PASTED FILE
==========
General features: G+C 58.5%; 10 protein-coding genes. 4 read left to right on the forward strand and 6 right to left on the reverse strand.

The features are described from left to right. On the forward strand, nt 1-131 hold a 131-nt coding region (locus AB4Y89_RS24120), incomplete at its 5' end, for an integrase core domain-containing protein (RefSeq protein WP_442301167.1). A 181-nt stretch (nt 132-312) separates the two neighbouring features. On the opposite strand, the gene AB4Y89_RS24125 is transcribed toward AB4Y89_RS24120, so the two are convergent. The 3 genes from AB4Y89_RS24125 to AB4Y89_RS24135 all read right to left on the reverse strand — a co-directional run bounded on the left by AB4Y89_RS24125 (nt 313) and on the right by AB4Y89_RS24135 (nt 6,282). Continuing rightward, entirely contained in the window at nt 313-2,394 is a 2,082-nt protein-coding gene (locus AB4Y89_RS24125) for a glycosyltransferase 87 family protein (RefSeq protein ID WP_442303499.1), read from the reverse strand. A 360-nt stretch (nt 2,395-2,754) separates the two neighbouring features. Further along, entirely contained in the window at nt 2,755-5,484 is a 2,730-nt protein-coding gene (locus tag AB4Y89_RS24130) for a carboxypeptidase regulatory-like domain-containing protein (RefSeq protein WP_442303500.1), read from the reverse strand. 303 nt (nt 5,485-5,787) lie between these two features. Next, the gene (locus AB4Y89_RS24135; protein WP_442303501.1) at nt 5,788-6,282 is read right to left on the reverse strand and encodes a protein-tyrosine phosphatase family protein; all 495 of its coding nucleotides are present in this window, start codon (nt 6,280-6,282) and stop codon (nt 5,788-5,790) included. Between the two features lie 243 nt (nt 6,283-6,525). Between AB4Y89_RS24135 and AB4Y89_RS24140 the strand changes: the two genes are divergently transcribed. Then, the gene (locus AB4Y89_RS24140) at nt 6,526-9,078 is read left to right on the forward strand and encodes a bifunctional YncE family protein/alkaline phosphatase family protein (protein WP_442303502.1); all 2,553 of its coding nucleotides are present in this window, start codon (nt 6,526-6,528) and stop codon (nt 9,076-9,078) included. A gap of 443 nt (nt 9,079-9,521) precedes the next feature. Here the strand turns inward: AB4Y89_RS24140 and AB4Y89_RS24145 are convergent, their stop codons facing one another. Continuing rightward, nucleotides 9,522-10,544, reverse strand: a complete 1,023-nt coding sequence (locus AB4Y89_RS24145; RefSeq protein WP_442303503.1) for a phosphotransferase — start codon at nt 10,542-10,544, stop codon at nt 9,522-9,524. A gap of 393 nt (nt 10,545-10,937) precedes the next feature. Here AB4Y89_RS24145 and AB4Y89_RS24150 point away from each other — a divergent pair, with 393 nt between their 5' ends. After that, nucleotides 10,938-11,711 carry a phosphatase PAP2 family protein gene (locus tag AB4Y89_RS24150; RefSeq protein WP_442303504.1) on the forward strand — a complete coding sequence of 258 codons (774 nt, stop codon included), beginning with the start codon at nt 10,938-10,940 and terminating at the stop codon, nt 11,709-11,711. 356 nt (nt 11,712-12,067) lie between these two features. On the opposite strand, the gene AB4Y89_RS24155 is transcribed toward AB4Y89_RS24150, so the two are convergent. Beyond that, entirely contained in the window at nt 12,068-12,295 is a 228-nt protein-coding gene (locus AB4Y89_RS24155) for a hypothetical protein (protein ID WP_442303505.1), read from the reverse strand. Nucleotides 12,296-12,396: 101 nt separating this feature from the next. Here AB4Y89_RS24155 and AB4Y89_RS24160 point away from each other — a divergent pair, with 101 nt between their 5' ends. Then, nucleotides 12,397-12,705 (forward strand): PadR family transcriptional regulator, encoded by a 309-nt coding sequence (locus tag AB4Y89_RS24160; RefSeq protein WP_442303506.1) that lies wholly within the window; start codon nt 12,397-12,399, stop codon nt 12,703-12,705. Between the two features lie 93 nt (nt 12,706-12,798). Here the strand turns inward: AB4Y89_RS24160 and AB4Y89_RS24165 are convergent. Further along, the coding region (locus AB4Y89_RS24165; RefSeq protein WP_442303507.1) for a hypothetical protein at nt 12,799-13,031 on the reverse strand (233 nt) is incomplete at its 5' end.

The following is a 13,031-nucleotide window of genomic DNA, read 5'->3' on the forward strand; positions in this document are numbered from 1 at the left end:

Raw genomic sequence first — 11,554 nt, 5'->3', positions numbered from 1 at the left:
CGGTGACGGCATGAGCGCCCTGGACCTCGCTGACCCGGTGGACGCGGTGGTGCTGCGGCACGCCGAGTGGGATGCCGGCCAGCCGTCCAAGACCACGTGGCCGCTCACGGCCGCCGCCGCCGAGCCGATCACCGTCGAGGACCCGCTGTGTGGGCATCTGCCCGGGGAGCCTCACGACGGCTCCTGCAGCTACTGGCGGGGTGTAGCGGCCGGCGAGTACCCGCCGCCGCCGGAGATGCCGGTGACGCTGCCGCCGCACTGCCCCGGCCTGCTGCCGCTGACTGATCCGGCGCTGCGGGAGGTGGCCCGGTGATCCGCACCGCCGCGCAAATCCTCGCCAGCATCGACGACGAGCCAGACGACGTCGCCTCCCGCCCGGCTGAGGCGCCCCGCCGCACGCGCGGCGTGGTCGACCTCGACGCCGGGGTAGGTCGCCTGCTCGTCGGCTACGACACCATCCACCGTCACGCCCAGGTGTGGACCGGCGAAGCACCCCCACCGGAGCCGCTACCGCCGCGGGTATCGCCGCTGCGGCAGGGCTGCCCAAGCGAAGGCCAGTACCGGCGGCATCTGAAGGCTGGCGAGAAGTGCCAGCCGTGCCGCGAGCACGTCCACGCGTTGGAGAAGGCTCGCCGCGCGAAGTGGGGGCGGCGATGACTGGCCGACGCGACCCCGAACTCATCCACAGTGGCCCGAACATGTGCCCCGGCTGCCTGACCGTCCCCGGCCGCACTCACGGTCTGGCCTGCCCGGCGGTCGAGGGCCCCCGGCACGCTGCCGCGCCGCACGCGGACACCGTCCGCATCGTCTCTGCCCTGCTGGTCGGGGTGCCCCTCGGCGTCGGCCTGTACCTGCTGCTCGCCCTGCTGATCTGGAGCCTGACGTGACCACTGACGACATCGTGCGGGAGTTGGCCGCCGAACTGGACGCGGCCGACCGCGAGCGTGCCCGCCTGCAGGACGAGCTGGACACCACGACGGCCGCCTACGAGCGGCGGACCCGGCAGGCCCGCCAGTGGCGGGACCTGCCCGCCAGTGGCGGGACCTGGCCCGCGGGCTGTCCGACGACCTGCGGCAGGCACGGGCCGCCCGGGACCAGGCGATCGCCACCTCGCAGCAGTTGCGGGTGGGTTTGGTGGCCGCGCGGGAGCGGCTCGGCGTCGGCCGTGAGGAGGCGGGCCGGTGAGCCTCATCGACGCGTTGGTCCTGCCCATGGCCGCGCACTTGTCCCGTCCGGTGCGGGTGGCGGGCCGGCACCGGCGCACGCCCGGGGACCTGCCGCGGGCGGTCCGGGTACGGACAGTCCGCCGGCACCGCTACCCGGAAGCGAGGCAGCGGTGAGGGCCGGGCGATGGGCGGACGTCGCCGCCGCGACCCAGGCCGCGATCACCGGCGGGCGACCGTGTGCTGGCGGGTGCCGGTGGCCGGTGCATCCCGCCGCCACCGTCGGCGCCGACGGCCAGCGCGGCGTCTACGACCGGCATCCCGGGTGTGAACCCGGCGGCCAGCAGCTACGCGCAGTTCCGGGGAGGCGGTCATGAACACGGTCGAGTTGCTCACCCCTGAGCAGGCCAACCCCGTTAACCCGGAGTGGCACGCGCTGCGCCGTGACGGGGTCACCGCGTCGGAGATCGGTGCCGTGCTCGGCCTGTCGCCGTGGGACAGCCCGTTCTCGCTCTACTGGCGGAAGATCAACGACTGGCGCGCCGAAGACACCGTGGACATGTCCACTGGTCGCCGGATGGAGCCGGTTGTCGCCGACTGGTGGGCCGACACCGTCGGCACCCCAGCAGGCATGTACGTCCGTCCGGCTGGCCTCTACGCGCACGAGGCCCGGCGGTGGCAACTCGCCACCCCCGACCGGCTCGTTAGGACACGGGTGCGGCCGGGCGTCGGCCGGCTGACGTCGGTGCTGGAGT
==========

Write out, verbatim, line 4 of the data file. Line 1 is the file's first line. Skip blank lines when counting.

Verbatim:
Raw genomic sequence first — 11,554 nt, 5'->3', positions numbered from 1 at the left: